Peugeot Pleasure: The 3008 SUV GT-Line Review

The Peugeot 3008 GT-Line 1.6 THP is filled with French flair. This feature rich SUV is a joy in the hands. Quite literally. The small steering wheel has a hint of faceted octagonal shape to it. It looks almost digital computer game shape but the deal is this -ergonomics. The steering wheel is immediately remarkably comfortable as is the entire driver cockpit layout. The firm leather seats are distinctly comfortable.

When I was offered the opportunity to test drive the Peugeot 3008 I was very excited.I love SUV’s.

My first connection with Peugeot was at the SA Masters Cup surfing championships 2007 at St Michaels on Sea where Peugeot sponsored the event and I garnered my debut Springbok colours I put on my 2007 Peugeot Masters tee shirt and took the car for a drive. Mind you, top end as this car is, perhaps it should be driven in a collar shirt, not a tee. Peugeot attaches to the thoughts of green and gold for me, so I love the brand.

This 3008 has plenty of Brian Habanna kick in the pants, jump up and go. While the engine is a fuel efficient 1600, it is turbo fed and behaves and feels a bit more like erstwhile SA Rugby strong man John Smit. The vehicle has rugged but attractive looks about it. The true test for me was entering Hemingways Hill from Abbotsford heading towards KWT. I can only compare the 3008 with those vehicles that I know - my 2L Kia Sportage is normally aspirated and does huff and puff a little up the hill. The 3008 entered Hemingways Hill and when I put my foot on the gas it jumped up and did Usain Bolt up the hill in a blink. Very quickly I had to tap off because 90kmph was coming up to 130kmph fast.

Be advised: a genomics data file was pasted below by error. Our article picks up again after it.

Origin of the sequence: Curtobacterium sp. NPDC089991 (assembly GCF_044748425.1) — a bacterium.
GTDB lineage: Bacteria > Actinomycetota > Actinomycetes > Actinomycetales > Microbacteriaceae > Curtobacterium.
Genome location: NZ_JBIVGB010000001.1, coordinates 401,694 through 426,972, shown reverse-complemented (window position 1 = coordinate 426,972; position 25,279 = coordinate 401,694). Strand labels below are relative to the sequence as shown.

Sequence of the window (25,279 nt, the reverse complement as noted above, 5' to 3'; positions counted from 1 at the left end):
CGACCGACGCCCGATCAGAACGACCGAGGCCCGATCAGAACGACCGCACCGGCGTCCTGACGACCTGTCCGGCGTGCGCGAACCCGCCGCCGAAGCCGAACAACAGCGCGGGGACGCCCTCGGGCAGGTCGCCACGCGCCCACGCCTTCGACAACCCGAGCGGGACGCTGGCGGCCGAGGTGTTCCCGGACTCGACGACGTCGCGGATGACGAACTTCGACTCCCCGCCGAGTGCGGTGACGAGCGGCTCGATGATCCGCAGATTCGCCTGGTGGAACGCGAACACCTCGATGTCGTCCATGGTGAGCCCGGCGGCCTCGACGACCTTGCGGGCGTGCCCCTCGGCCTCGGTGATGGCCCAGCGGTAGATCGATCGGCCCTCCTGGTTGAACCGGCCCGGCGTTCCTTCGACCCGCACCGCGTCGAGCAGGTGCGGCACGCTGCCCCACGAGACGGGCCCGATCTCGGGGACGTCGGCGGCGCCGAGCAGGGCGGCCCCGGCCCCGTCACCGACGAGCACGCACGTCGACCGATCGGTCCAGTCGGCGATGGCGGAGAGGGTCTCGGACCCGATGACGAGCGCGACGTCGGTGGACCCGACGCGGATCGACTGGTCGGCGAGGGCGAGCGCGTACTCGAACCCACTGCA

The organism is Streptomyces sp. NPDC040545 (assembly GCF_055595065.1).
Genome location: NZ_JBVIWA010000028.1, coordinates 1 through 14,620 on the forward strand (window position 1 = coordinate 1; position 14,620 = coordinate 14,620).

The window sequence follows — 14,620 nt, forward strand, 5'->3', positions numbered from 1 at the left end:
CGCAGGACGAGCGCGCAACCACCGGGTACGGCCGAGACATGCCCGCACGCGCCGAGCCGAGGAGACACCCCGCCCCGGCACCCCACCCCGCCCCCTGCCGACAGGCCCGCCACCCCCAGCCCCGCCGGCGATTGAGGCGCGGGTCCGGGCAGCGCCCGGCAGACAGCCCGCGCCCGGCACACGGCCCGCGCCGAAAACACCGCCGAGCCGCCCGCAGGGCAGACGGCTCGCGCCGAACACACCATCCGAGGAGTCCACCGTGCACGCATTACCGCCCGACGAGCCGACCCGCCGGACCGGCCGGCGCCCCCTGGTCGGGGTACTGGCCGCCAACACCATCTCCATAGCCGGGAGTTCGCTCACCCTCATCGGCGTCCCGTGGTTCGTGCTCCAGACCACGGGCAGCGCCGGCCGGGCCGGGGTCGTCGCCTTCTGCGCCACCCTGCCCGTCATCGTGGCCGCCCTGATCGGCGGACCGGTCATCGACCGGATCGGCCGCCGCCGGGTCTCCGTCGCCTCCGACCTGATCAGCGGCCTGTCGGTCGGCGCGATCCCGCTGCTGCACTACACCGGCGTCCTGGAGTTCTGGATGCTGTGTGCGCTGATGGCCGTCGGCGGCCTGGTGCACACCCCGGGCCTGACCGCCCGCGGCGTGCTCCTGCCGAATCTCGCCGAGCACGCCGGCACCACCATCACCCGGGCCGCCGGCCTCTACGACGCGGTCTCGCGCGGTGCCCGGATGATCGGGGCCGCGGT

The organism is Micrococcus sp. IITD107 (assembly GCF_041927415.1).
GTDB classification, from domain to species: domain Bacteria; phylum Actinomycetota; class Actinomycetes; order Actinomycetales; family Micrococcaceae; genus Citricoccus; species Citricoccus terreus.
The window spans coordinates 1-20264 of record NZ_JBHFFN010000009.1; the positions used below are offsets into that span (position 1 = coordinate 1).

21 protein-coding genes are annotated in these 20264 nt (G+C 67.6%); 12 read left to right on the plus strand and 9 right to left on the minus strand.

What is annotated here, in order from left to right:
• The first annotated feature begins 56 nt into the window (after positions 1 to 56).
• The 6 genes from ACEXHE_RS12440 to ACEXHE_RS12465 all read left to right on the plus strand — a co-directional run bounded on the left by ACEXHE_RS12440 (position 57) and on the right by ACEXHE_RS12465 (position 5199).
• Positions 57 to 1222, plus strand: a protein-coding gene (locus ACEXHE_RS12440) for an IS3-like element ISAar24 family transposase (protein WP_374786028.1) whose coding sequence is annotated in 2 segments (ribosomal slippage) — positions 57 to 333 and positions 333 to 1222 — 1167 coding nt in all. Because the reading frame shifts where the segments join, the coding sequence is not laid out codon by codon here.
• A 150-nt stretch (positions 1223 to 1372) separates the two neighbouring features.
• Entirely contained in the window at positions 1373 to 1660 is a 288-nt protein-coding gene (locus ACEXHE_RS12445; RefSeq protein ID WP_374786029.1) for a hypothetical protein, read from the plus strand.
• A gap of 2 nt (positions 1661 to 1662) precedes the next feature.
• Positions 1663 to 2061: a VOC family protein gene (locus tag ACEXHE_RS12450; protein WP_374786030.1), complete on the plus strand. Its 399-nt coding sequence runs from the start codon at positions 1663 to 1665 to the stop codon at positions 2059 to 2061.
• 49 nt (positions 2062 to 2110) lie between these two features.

The car has location intelligence. (Peugeot have a patented feature “i-cockpit”) On the speedo, the dash lights up to tell me the speed limit is 120kmph in the area. It would appear the vehicle can read google maps, understand Hemingways Hill and where we are and give me speed limit information. Useful when you enter a 60kmph zone and do not want to shell out traffic fines.

The automatic gearbox is seamless in transition, smooth as silk and if there is any power lost in forfeiting manual transitions, I did not notice it. There is more than plenty of power available and I did not find the need to engage the sport button selection.

I have never really understood the motoring term oversteer or understeer but I can say the Peugeot 3008 has a solid footprint. You just feel a whole lot more on rails. I live in Gonubie with concrete roads and traffic circles and the Peugeot feels more dependable, firm, reliable and nippy in the esses.

Whoever invented split seats deserves a special place in heaven, right next to the man who invented dental floss. The Peugeot 3008 has plenty of boot space. You could sleep in it if you wanted to. The sudden exclusion of my left leg was a little tricky for me, getting used to no clutch and shift but I soon enjoyed the change and relaxed into it. With the intelligent dash feeding me information like speed limit and the radar giving proximity warning and the much enjoyable rear view camera giving an on dash monitor view of the universe behind me I was just worried a script might come up on screen that read “warning, idiot at the wheel” but the french engineers are much too kind for that.

The Peugeot 3008 is a beautiful drive. Sublime. Or as the French might say Syblim.


Nick Pike